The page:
A REGULATORY “sandbox” for experimental undertakings is among measures the Finance Ministry is introducing to help startups succeed.
The ministry’s permanent secretary, Somchai Sujjapongse, said yesterday that the sandbox would let entrepreneurs try out innovations that are currently prohibited.
The ministry was drafting legislation on the proposal for submission to the Cabinet next month or in October.
The ministry will also consider waiving withholding tax for startups and might allow them to raise funds by listing on the stock exchange or by issuing convertible bonds.
Incentives would also be provided to foreigners working with Thai startups.
Additionally, the ministry would launch a training course for |middle-school and vocational students to encourage them to think about innovative approaches to business.
“We want startups to register in Thailand instead of Singapore,” Somchai said, acknowledging that Thailand has been slower in creating the necessary “ecosystem” for them to thrive.
The result has been that many Thais register their startups in Singapore, where there is less red tape.
Mongkol Leelatham, president of the Small and Medium Enterprise Development Bank of Thailand, said the bank is organising a training course called SME-D Scale Up for budding entrepreneurs.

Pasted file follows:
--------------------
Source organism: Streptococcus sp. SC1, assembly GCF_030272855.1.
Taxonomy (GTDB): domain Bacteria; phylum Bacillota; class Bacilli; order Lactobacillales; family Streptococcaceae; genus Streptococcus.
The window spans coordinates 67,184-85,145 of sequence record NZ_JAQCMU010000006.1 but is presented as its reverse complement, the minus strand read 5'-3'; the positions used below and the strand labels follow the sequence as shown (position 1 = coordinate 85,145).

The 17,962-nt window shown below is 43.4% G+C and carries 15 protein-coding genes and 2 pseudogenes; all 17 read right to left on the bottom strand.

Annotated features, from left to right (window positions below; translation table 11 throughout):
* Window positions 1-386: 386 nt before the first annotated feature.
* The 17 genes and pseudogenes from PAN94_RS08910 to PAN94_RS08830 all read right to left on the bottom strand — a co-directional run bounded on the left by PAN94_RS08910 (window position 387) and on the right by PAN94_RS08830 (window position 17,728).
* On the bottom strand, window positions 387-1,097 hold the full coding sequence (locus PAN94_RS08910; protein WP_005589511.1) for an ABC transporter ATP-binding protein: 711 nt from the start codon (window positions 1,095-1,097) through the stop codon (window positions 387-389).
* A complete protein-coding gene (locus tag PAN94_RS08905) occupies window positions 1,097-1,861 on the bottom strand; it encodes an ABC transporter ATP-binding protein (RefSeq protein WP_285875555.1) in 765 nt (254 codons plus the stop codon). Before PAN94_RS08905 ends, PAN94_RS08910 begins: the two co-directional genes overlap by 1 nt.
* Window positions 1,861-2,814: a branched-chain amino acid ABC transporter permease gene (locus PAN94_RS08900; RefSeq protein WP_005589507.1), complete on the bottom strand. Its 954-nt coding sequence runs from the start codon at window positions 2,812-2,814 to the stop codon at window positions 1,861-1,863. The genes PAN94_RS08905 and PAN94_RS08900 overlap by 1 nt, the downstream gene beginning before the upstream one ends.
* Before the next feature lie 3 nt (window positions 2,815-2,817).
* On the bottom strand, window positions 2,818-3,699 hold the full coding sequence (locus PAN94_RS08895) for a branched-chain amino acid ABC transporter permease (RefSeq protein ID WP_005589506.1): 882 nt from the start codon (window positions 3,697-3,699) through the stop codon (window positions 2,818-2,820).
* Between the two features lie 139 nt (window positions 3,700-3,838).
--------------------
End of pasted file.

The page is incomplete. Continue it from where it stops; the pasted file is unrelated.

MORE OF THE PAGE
Initially it would provide Bt168 million in soft loans to 56 start-ups, each getting about Bt3 million. They would be charged 3-per-cent interest.
Krating Poonpol, co-founder of 500 Tuk Tuks, a venture capital fund, said that over the past two years the private sector has pushed for regulatory changes to support startups.
Capital mobility is one of the key issues because it is very difficult to move money in and out of the Kingdom.
Those who want to take Bt5 million out of Thailand must seek approval from the Bank of |Thailand and that takes about two months.
The government doesn’t need to invest directly in startups but can provide other incentives. State-run venture capital could match funding from private investors in startups.
The proposal for fundraising via an over-the-counter stock market may not be practical.
Small-cap companies can already apply for listing on the Market for Alternative Investment, which is helpful.
The government should also grant a longer visa – two years instead of three months – for skilled workers from abroad.
“Singapore and Chile even provide grants worth US$100,000 (Bt3.3 million) and $60,000, respectively, to woo foreign experts or talent,” Krating said.
“Many countries now are competing to draw talented workers to their countries.”